Like horror movies, superhero flicks tend to focus on the battle between good and evil. It’s surprising then that the two don’t come together more often. Fright flicks and blockbusters about super-powered crusaders regularly do good business at the box office, so why haven’t more filmmakers taken a stab at creating weird hybrid movies? My guess is because that whenever these movies have happened in the past, they’ve typically underperformed, but the future’s looking brighter for superhero movies willing to embrace the darkness.
2018 saw Venom hit storm multiplexes, while 2019 has given us the Hellboy reboot and Brightburn. We also have The New Mutants heading to the big screen next year, and Morbius is currently in development as we speak. While none of these movies are exactly the most highly anticipated releases among moviegoers, we’re living in a rare age that’s giving us horror-filled superhero adventures fairly frequently.
The history of movies of this breed has been interesting. What started life as a niche genre embraced only by exploitation filmmakers eventually found its way to Hollywood. With this guide, I’ve tried to chronicle the bizarre history of these movies. From misguided Mexican interpretations of popular American heroes to unexpected studio franchises paying off big, there’s more variation here than you might expect. I haven’t documented every single film that fits the criteria, but my selection contains all the major ones and a few obscure oddities for good measure. With that said, here’s hoping you find a few new movies to enjoy.
The Batwoman (1968)
In the latter half of the 1960s, Batman fever was in the air thanks to Adam West’s popular TV series. Meanwhile, in Mexico, Lucha Libre wrestlers were starring in their own horror, sci-fi, and espionage movies with great success. Combining the best of both worlds, director René Cardona and writer Alfredo Salazar made a Batwoman movie which pitted the titular bikini-clad crusader against a mad scientist.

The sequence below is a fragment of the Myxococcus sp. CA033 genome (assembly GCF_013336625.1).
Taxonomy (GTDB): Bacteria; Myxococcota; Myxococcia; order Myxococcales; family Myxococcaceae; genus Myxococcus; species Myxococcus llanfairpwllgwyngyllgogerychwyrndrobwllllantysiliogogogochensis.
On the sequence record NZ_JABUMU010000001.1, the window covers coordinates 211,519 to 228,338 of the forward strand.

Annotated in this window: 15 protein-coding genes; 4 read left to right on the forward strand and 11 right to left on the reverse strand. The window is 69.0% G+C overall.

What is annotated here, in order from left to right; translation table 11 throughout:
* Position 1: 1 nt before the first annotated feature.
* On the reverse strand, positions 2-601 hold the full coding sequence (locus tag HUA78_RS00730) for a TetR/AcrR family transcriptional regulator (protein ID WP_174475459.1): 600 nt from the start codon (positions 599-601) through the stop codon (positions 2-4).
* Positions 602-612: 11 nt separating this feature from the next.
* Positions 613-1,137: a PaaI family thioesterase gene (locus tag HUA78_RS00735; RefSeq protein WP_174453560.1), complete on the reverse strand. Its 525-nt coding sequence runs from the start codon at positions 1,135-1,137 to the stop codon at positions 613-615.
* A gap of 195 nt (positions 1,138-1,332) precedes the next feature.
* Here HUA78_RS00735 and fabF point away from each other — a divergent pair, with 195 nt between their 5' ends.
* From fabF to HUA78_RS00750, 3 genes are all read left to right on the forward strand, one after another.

In the movie, the antagonist kills wrestlers and uses their pineal gland fluids to create a fish monster. It’s up to Batwoman to infiltrate the Mexican wrestling scene, find out who’s behind the evil mystery, and save the day. This is a strange movie.
Kiss Meets the Phantom of the Park (1978)
In 1978, rockers Kiss wanted to take their celebrity image to the next level. To accomplish this, their manager thought it would be a good idea to reinvent the group as superheroes. The first step was to release a comic book about their crime-fighting exploits. Afterward, they starred in their own TV movie. In Kiss Meets the Phantom of the Park, the band gains superpowers and must stop a despicable inventor from destroying an amusement park. Before the heroes can defeat their nemesis, though, they must also battle their own robot doppelgangers.
The movie was panned upon released and annoyed Kiss so much that they refused to let any of their employees discuss it in their presence. Fortunately, people kept buying their music and the band still sells out stadiums to this day.
Swamp Thing (1982)
Wes Craven (R.I.P.) will go down in history as one of the best horror directors to ever step foot behind a camera. During his 40-year career, he delivered a healthy amount of hits and even changed the landscape of pop culture a couple of times. He’ll mostly be remembered for introducing us to Freddy and Ghostface, but even some of his overlooked features are gems.
Despite being a box office success at the time, Swamp Thing is one of forgotten treasures. Based on the DC Comics series about a scientist who becomes a plant creature, the movie established Craven as a trusted studio hand and paved the way for the films that made him an icon. It’s also a ton of fun and the practical creature FX are fantastic. In 1989, a sequel was released called The Return of Swamp Thing. It’s not a good movie by any stretch of the imagination, but it’s outrageously entertaining and has fans here at FSR including myself and Rob Hunter. When Rob and I agree on something, you know it’s the real deal.
The Toxic Avenger (1984)
Legendary exploitation movie studio Troma Entertainment also decided to get in on the superhero action back in the day, and funnily enough, their take on crusader cinema became their most popular commercial entity.
The Toxic Avenger film series, which launched in 1984, follows a vigilante janitor who gets transformed into a monster with superhuman strength after falling victim to some toxic waste. With these incredible abilities, he cleans up the town of Tromaville by disposing of scumbags and threats in gruesomely violent ways. So far, the franchise has produced four feature-length films and a short-lived children’s cartoon. Furthermore, there’s also a mainstream reboot in the works courtesy of Macon Blair.